Pirelli industrial welfare began in the 1870s and, by the end of the decade, a mutual aid fund and some institutions for its employees families (kindergarten and school), were established. Over the next 20 years, the company set the basis of its welfare policy which encompassed three main features: a series of ‘workplace’ protections, including accident and maternity assistance; ‘family assistance’, including (in addition to kindergarten and school), seasonal care for children and, finally, commitment to the professional training of its workers.
In the 1920s, the company’s welfare enlarged. In 1926, Pirelli created a health care service for the whole family and, in the same period, sport, culture and ‘free time’ activities became the main pillars of its CSR. Pirelli also provided houses for its workers, best exemplified in 1921, with the ‘Pirelli Village’. After 1945, Pirelli continued its welfare policy. The Company started a new programme of construction of workers’ houses (based on national provision), expanding its Village, and founding a professional training institute, dedicated to Piero Pirelli. The establishment in 1950 of the company journal, ‘Fatti e Notizie’, can be considered part of Pirelli’s welfare activities.
‘Fatti e Notizie’ was designed to improve internal communication about the company, especially Pirelli’s workers. Subsequently, Pirelli also introduced in-house articles on current news or special pieces on economics, law and politics. My analysis of ‘Fatti e Notizie’ demonstrates that welfare news initially occupied about 80 per cent of coverage, but after the mid-1950s it decreased to 50 per cent in the late 1960s.
The welfare articles indicate that the type of communication depended on subject matter. Thus, health care, news on colleagues, sport and culture were mainly ‘instructive’, reporting information and keeping up to date with events. ‘Official’ communications on subjects such as CEO reports and financial statements, utilised ‘top to bottom’ articles. Cooperation, often reinforced with propaganda language, was promoted for accident prevention and workplace safety. Moreover, this kind of communication was applied to ‘bottom to top’ messages, such as an ‘ideas box’ in which workers presented their suggestions to improve production processes or safety.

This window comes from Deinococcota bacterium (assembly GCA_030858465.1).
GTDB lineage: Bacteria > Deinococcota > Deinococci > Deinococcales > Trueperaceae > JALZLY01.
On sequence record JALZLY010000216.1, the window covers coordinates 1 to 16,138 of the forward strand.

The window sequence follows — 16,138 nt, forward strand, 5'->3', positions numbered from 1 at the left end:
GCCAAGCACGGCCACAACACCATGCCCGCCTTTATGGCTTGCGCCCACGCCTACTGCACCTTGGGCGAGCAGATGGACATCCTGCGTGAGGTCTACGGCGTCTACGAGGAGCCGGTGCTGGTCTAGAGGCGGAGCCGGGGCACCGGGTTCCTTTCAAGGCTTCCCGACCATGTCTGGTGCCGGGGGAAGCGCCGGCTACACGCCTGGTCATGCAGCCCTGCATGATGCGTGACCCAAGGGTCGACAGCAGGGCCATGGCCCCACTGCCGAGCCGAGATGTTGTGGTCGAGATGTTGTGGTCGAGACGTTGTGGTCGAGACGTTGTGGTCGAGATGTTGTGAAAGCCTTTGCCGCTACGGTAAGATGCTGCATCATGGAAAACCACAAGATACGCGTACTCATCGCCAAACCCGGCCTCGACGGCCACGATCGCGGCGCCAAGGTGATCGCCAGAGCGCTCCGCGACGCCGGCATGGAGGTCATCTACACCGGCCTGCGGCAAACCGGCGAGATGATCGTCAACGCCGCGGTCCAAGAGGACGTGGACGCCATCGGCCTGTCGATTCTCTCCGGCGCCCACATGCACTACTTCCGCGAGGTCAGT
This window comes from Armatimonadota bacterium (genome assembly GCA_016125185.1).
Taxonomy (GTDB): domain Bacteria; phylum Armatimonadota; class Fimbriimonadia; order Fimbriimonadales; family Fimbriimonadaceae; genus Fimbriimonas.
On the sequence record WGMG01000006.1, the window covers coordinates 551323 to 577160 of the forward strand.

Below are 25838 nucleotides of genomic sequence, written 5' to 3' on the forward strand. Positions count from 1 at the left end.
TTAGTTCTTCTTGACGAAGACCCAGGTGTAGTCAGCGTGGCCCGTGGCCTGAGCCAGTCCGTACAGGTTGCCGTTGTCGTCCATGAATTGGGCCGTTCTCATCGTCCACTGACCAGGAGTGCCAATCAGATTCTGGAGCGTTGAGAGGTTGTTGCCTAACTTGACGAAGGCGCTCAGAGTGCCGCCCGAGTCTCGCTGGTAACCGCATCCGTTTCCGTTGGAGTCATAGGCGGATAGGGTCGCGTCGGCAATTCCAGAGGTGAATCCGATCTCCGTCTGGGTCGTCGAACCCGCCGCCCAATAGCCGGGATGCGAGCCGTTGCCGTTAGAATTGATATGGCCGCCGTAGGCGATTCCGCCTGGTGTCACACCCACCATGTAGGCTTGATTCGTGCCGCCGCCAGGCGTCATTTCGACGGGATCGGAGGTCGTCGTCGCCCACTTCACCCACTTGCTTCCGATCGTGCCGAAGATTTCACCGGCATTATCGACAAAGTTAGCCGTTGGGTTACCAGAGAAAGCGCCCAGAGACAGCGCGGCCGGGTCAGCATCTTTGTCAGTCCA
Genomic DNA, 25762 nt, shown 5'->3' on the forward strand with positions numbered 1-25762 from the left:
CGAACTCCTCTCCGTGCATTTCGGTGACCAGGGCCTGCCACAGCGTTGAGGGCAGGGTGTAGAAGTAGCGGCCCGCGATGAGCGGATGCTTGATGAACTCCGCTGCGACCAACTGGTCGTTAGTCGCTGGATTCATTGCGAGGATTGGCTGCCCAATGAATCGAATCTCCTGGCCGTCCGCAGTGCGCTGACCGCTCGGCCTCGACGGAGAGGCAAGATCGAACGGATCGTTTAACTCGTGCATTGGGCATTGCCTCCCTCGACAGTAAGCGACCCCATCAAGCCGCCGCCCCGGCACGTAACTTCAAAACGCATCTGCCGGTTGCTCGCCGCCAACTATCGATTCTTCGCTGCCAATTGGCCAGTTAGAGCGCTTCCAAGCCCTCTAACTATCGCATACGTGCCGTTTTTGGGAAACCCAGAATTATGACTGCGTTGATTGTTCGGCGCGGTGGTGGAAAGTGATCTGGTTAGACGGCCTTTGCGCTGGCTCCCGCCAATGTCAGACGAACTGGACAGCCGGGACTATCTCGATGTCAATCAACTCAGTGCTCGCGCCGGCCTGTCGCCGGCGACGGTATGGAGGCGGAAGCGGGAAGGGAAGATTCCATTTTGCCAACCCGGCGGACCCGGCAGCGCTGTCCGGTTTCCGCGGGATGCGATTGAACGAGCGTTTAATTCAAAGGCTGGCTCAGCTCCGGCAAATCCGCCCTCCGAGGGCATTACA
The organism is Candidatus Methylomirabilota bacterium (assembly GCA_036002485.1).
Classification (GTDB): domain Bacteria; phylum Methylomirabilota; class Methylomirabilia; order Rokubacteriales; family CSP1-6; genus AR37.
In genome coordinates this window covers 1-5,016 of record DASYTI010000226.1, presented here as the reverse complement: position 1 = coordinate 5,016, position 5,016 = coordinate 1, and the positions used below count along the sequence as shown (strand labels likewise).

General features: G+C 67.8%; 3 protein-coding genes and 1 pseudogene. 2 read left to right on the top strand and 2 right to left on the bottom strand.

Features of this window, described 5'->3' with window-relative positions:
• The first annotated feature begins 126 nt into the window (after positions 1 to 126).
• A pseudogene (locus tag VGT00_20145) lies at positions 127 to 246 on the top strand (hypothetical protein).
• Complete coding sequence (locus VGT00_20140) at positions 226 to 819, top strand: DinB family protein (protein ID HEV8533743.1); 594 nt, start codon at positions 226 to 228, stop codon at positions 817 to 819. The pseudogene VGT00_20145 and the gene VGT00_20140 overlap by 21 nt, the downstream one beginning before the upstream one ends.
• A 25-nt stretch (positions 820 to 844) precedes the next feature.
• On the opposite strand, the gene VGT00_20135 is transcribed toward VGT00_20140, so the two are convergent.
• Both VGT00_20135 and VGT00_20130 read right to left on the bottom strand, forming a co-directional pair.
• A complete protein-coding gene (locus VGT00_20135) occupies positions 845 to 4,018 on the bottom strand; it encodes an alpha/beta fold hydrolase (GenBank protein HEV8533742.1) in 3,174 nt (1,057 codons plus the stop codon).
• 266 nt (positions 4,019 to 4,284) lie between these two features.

My analysis shows that the communication model implemented by Pirelli in the 1950s and 1960s, navigated models of capitulation, (where the managerial view prevails) in the 1950s, to trivialisation (dealing only with ‘neutral’ topics, from the 1960s.
The full article from this blog (co-authored with E. Potter, S. Keibek, and R.J. Davenport) was published on The Economic History Review and is now available on Early View at this link
Socioeconomic gradients in health and mortality are ubiquitous in modern populations. Today life expectancy is generally positively correlated with individual or ecological measures of income, educational attainment and status within national populations. However, in stark contrast to these modern patterns, there is little evidence for such pervasive advantages of wealth to survival in historical populations before the nineteenth century.
In this study, we tested whether a socioeconomic gradient in child survival was already present in early nineteenth-century England using individual-level data on infant and child mortality for eight parishes from the Cambridge Group family reconstitution dataset (Wrigley et al. 1997). We used the paternal occupational descriptors routinely recorded in the Anglican baptism registers for the period from 1813–1837 to compare infant (under 1) and early childhood (age 1–4) mortality by social status. To capture differences in survivorship we compared multiple measures of status: HISCAM, HISCLASS, and also a continuous measure of wealth which was estimated by ranking paternal occupations by the propensity for their movable wealth to be inventoried upon death (Keibek 2017). The main analytical tool was event history analysis, where individuals were followed from baptism or birth through the first five years of life, or until their death, or leaving the sample for other reasons.
Were socioeconomic differentials in mortality present in the English population by the early nineteenth century, as suggested by theorists of historical social inequalities (Antonovsky 1967; Kunitz 1987)? Our results provide a qualified yes. We did detect differentials in child survival by paternal or household wealth in the first five years of life. However the effects of wealth were muted, and non-linear. Instead we found a U-shaped relationship between paternal social status and survival, with the children of poor labourers or wealthier fathers enjoying relatively high survival chances. Socioeconomic differentials emerged only after the first year of life (when mortality rates were highest), and were strongest at age one. Summed over the first five years of life, however, the advantages of wealth were marginal. Furthermore, the advantages of wealth were only observed once the anomalously low mortality of labourers’ children was taken into account.
As might be expected, these results provide evidence for the contribution of both environment and household or familial factors. In infancy, mortality varied between parishes, however the environmental hazards associated with industrialising or urban settlements appear to have operated fairly equally on households of differing socioeconomic status. It is likely that most infants in our eight reconstitution parishes were breastfed throughout the first year of life – which probably conferred a ubiquitous advantage that overwhelmed other material differences in household conditions, for example, maternal nutrition.